Für dieses Beispiel haben wir den Code angepasst, um damit das open-source Spiel SuperTuxKart zu steuern, ein Rennspiel, das wir auch gern mal in unseren Pausen spielen.
Viel Spaß mit dem Video! Ihr könnt Eure Projekte mit dem Esplora oder einem anderen Arduino Board in unserer offiziellen Flickr Gruppe teilen.

 

————————————————- Ankündigung

Du sprichst deutsch und möchtest uns dabei unterstützen einen Teil der Arduino Dokumentation in deine Sprache zu übersetzen? Wir haben schon angefangen und hier kann man unseren Fortschritt beobachten: http://arduino.cc/de/Main/Products.

Wenn Du uns helfen willst, schreibe Max (max @ maxtechtv.de) und er wird Dir erklären wie Du in das Gemeinschafts-Übersetzungsprojekt eingebunden werden kannst. Danke!

 

Learning Game Programming with Esplora at the Iron Yard

via Arduino Blog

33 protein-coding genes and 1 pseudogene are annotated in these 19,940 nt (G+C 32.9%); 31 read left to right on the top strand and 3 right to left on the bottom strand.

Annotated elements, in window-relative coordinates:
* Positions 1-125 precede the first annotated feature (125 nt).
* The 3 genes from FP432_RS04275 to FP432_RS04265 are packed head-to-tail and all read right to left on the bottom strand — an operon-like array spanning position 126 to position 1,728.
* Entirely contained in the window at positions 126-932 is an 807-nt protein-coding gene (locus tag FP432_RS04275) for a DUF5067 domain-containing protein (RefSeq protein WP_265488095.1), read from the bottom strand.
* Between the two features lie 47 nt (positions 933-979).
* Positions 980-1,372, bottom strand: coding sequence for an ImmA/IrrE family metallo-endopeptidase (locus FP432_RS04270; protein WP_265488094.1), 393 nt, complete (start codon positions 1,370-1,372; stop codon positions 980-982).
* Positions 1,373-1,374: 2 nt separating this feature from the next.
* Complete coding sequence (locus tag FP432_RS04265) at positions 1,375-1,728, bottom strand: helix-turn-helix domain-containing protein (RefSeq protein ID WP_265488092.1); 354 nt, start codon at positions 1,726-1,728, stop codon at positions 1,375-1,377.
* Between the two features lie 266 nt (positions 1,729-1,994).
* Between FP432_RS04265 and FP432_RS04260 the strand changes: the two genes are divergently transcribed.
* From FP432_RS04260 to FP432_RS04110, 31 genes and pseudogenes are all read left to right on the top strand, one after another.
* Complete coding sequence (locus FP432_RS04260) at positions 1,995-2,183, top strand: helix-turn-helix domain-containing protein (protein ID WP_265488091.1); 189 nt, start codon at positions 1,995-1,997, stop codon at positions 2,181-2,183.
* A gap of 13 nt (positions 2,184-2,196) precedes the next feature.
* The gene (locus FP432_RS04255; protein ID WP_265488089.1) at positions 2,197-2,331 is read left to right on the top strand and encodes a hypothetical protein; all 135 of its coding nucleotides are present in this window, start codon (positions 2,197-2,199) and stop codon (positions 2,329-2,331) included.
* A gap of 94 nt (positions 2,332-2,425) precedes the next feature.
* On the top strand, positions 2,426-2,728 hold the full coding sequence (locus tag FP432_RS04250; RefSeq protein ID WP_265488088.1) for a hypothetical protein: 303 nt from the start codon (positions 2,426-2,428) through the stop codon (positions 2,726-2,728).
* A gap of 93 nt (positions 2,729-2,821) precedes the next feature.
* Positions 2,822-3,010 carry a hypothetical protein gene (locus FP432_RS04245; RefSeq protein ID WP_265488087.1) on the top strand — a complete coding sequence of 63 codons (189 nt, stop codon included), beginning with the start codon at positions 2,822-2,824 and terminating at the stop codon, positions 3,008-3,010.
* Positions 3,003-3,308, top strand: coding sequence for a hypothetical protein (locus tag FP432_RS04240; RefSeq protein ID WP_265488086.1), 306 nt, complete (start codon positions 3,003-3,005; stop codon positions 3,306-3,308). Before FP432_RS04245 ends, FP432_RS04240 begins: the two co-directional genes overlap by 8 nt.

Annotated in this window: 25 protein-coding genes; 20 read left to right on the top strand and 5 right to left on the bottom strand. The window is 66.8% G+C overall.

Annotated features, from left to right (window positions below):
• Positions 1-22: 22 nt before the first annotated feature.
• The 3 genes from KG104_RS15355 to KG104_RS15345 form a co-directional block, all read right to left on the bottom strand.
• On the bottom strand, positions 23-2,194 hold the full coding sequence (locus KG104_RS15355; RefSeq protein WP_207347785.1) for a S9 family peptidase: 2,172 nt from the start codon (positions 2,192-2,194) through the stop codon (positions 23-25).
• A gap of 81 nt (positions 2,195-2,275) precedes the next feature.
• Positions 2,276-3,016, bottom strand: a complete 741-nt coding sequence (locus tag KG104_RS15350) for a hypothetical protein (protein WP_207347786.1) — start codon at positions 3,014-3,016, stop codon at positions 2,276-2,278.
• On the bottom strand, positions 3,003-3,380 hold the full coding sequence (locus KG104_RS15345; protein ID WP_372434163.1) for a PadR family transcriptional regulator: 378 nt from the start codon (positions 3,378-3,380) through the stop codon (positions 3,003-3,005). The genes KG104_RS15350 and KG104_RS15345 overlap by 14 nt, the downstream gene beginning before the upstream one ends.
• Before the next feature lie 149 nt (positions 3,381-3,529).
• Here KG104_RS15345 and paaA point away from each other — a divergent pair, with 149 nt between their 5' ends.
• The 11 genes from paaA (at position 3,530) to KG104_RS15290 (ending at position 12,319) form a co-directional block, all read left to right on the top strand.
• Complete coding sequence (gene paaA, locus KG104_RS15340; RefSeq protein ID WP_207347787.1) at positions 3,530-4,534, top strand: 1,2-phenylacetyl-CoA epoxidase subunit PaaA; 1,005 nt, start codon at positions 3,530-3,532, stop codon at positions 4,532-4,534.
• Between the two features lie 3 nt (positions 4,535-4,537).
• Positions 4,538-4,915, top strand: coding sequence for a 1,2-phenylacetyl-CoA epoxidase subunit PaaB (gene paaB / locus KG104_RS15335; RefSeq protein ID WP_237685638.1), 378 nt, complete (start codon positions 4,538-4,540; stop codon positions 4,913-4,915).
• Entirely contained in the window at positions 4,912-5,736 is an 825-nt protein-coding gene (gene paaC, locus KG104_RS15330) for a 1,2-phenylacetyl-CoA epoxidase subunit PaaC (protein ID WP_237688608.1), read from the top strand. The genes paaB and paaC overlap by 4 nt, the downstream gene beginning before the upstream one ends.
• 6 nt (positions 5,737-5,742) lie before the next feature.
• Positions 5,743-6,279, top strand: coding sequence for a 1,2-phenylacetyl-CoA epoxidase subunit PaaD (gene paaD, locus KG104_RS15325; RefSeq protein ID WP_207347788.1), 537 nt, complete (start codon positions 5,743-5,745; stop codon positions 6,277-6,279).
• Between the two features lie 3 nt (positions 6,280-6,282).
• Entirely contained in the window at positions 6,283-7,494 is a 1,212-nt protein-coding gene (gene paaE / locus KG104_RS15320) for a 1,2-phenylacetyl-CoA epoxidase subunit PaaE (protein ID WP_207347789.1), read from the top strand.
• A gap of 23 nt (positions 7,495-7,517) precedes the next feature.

Anne Mahaffey is an engineer with Analog Devices and was one of the beta testers for the Arduino Due. Anne’s been an ardent advocate for Arduino at Analog, and recently contacted us about a workshop she was planning with the Iron Yard, an accelerator in her hometown of Greenville, South Carolina. The workshop was to introduce kids to programming in Scratch, and to let them build their own game controller with Arduino. She had plans to do it the way many Arduino workshops go: introduce the kids to a little electronics, then a little code, then get them building. She happened to reach us about the time we were putting the finishing touches on the new Esplora, and since we had a good reationship with her as a beta tester, we suggested that she try the Esplora instead. We had a good feeling about it, but no one had used it for a class yet. But Anne’s game for anything, so she said yes.